Wednesday, October 1, 2008
Wine Institute - 'California Wine' Insert
[Above: A view of the vineyard of the Ceago Vinegarden on Clear Lake]
With September being touted as "California Wine Month," a couple of weeks ago many Californians received an insert entitled 'California Wine' in their newspapers. This was courtesy of the Wine Institute, which is called "The Voice of California Wine." With the recent passing of Robert Montavi, who probably did more to put Napa and California wine on the map than anyone else, I thought this would be an interesting thing to take a peek at.
The first advertisement was from Gallo Family Vineyards, which is the third generation of the Gallo California winemakers. I believe the Gallo family is originally from Piemonte. On the first page, Wine editor Jon Bonne states "Wine is an enormous part of California's past, present, and future. And California has an undeniable love affair with the vine, buying 192 million cases of California wine each year. Another 50 million is shipped around the world, according to the Wine Institute. Yet those numbers barely define the success story. What's more amazing is how broad the wine industry's growth has been. Last year, California hosted 2,687 bonded wineries - more than triple the number in 1990."
There was one advertisement to promote wines from the Lodi area. "Lodi" is sister cities of Lodi in Lombardia, where it gets it's name. You might recall also, that the old Italian Swiss Colony winery was based in Asti, California, named after Asti in Piemonte. This advertisement was paid for by the Lodi-Woodbridge Winegrape Commission. On their website is a list of the local wineries, which includes a number of families, whose origin is particularly from around the Liguria area. It would take a little too long to go into all of them here now. Hopefully we can focus on some of these in the future.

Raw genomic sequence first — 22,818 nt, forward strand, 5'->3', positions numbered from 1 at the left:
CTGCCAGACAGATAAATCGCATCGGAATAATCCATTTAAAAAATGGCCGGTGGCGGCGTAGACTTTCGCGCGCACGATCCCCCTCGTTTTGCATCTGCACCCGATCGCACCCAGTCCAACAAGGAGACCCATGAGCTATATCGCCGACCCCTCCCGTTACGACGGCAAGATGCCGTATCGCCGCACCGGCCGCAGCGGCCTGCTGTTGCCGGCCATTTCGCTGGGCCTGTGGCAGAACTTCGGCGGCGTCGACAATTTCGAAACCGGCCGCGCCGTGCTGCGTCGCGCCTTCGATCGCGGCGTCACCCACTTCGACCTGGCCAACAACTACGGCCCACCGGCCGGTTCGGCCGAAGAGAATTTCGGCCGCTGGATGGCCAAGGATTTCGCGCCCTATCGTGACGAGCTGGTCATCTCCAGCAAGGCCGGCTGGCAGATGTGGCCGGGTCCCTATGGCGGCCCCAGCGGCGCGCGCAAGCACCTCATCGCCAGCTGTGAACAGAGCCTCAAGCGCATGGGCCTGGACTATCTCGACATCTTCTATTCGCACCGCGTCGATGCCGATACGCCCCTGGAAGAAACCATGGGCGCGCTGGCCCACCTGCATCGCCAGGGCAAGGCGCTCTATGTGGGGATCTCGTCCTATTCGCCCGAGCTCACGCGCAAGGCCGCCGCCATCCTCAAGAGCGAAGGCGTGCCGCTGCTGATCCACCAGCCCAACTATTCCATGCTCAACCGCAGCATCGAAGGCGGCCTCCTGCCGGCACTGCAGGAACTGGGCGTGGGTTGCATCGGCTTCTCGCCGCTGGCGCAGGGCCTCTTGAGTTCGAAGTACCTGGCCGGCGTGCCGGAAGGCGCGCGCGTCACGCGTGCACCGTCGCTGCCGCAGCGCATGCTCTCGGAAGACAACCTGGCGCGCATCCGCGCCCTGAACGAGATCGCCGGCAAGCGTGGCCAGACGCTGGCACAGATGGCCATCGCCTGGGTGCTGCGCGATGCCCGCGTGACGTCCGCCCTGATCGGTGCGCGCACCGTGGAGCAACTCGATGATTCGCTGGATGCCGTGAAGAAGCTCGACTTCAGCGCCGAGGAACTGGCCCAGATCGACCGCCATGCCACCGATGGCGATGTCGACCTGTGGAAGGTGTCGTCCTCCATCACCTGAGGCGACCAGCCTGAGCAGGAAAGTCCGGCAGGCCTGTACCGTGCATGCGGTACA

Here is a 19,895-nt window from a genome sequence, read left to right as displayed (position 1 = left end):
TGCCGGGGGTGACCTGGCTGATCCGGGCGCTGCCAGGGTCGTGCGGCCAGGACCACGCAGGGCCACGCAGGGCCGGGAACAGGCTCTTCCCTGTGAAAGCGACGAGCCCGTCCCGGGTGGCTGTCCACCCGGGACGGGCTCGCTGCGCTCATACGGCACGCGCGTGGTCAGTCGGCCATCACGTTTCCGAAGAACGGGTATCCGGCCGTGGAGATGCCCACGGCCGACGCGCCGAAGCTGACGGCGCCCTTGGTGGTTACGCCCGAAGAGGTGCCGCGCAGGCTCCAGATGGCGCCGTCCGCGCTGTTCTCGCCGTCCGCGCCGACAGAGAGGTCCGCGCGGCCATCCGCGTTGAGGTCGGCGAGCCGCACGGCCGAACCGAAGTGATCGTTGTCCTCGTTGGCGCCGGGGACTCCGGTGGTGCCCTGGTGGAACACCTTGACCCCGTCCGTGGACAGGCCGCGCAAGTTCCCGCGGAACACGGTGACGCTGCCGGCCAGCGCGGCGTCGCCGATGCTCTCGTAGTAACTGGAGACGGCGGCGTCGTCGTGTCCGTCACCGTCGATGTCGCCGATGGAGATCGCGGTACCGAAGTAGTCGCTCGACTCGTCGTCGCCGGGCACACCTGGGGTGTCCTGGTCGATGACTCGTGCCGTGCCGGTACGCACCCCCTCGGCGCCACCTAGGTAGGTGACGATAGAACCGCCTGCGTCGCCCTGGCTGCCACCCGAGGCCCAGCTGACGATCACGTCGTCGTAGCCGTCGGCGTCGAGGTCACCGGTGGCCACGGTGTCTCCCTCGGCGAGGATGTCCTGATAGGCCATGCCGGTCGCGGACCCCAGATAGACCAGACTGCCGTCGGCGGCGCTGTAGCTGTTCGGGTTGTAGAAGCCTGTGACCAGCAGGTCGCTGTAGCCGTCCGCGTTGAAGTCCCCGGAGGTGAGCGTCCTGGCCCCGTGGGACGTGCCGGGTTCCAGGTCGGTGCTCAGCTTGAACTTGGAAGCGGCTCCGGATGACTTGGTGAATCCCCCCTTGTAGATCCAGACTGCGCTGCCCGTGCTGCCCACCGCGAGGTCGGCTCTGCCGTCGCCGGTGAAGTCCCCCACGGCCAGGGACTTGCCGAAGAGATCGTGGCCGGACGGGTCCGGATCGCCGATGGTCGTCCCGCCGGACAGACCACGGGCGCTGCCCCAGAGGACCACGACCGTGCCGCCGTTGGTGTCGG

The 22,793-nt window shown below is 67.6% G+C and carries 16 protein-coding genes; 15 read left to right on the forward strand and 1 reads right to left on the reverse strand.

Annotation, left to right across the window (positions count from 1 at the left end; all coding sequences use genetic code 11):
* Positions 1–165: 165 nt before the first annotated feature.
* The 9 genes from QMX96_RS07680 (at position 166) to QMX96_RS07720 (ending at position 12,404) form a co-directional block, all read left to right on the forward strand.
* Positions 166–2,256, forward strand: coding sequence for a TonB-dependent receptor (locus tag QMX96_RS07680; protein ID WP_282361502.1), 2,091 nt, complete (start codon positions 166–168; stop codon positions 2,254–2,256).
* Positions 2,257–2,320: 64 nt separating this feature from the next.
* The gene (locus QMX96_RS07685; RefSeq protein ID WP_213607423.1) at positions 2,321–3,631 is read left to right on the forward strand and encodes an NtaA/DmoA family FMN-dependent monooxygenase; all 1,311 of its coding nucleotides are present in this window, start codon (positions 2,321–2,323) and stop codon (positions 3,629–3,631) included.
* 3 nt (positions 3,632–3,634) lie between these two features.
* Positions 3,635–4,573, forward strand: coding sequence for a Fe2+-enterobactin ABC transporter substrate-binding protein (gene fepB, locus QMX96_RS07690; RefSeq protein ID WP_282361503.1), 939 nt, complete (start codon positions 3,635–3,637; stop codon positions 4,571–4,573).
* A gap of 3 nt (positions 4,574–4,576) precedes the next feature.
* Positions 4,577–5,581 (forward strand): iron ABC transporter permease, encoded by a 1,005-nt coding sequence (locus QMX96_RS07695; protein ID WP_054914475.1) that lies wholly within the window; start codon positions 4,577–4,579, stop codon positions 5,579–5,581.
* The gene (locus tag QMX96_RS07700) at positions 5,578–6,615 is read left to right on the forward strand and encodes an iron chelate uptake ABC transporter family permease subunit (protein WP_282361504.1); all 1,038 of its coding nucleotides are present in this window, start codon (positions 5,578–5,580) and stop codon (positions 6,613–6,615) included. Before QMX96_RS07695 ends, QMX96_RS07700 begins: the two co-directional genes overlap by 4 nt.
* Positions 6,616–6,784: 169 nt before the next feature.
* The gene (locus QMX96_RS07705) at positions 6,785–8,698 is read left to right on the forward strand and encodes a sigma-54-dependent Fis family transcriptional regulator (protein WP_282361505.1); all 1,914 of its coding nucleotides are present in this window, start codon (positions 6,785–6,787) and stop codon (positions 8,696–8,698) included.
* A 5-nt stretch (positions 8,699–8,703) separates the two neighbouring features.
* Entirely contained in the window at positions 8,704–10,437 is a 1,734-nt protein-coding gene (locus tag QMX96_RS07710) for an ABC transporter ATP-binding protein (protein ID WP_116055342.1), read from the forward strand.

Naturally this insert focused mainly on Napa and had a number of articles on winemaking. One advertisement was from the Napa Valley Vintners, and they have a very informative website. Other links that I would like to add here are the the Russian River Wine Road, the Livermore Valley Wine Country, and the Paso Robles Wine Country Alliance, which all had ads as well.
There are some newer up-and-coming wine regions. One such area is Lake County, which is a very picturesque area that surrounds Clear Lake, and is about 100 miles north of San Francisco. If Napa County has the perfect weather and conditions for winemaking, then Lake County is just north of it. I had visited a few of the wineries in the county several years ago. One of those was the Ployez Winery, I met the owner Gerald Ployez, who was hospitable enough to allow us to wine taste after hours. He is from France, so there must be some key reason that would bring him all the way to specifically Lake County to grow wine. The Lake County Winegrape Commission had a full-page ad in the insert.
Another winery in Lake County (among many) is the Rosa d'Oro Winery. It's owned by the Buttitta family, which apparently has long roots in winemaking, but without a label of their own until they moved to Lake County. Another winery, which caught my eye, was the Monte Lago Winery. Expecting to read about an Italian family, I saw where it is owned by a woman of Indian descent, who claims that winemaking goes back far in India. The first known production of wine seems to go back to Sumeria, Persia, and the Levant about 6,000 years ago, by ancient Sumerian, Persian, and Phoenician type peoples. However, it was really in ancient Greece that winemaking, in the form that we know today, got it's start.